“KitKit school functions in remote settings without internet coverage. We believe this self-directed solution will help to provide a more flexible learning method for underprivileged children,” she explains.

The software was a joint winner of the Elon Musksponsored Global Learning XPRIZE 2019, launched as a global initiative to create open-source, scalable software for self-learning among children.

The KitKit School is showing promising signs of improving literacy and numeracy among Tanzania’s poorest students.

Tertiary institutions like MIT are similarly adapting to the Covid-19 world by simplifying their grading systems to the pass/fail iteration. Schmidt observes that this new iteration provides greater space for students to innovate and experiment, as well as alleviate the result-oriented pressure that comes with the traditional grading system.

“Students still work just as hard, but there is more freedom that comes with not being tied to assessments,” he explains, quoting the adage by British economist Charles Goodhart, “When a measure becomes a target, it ceases to become a good measure.”

What’s Next?

A strong public education system requires top-down public policies and innovative bottom-up approaches to meet halfway. “It is also absolutely critical that equitable and sustainable global, regional and national partnerships be maintained between the public and private sectors,” says Pangestu.

“Talent is roughly equally distributed, but opportunities are not,” concurs Schmidt. “I don’t believe that a market-based approach, as espoused by private institutions, would help reach all learners. Ultimately, public education should serve as the basis to ensure that quality education is accessible to all.”

For her part, Lee cautions that the lack of political will, as well as prevailing nationalistic tendencies globally may hamper efforts to promote digital education. “Most governments are inclined to prefer solutions that are custom-made, by locals where possible, to suit national needs,” she says.

But Lee takes heart. There has been a growing interest from governments to adopt Enuma’s software. “We pitched our solutions to ministries and government officials via teleconferencing. Before the pandemic, this was simply not possible; nobody was open enough to listen to ideas from external software developers.”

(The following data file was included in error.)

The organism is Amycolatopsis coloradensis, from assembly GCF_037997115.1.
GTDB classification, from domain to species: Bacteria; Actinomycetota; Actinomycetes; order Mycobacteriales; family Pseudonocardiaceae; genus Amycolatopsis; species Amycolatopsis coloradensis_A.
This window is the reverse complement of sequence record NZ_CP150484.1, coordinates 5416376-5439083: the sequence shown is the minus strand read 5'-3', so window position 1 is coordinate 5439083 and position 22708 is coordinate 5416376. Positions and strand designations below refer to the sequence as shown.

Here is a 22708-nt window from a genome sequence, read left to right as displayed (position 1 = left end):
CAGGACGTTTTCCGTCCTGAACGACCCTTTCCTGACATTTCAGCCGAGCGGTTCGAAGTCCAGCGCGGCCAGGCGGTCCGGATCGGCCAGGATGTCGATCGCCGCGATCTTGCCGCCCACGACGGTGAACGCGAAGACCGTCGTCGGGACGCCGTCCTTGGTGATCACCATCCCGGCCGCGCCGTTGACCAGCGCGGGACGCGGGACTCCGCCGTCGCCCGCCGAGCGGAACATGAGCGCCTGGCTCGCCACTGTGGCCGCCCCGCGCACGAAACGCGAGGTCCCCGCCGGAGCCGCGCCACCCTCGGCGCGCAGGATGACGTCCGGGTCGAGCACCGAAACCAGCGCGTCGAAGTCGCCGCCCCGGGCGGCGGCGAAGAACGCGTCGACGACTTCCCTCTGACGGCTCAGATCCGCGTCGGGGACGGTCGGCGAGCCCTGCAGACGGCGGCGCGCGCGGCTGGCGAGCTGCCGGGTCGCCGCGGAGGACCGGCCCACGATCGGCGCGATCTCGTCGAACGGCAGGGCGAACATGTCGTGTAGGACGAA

Besides calling for enhanced multilateral cooperation within SEA, Ethel stresses that “while governments are focused on the reopening of schools in accordance with local health guidelines, we should not neglect disadvantaged students, especially those lacking access to technology. Most nations in SEA have devised educational packages and broadcasting methods to reach them, but there is still room for improvement, e.g. by expanding access to available learning resources.”

SEA is still mired in considerable wealth disparity and because of this, safeguarding access to education for all remains a top priority. Coordinated and concerted efforts by all parties coupled with wider access to technology can go a long way in guaranteeing education as a basic human right.

References
1. “Startling digital divides in distance learning emerge” UNESCO (2020): https://en.unesco.org/news/startling-digital-dividesdistance-learning-emerge
2. “Global learning crisis is costing $129 billion a year” UNESCO (2014): http://www.unesco.org/new/en/media-services/singleview/news/global_learning_crisis_is_ costing_129_billion_a_year/
3. Bao, X., Qu, H., Zhang, R., & Hogan, T. P. (2020, May 13). Literacy Loss in Kindergarten Children during COVID-19 School Closures. https://doi.org/10.31235/osf.io/nbv79

Ooi Tze Xiong, a former Xaverian, currently works at a multinational firm at Bayan Lepas. After years of sojourning in cities across Malaysia and Singapore, he eventually decided to call Penang home.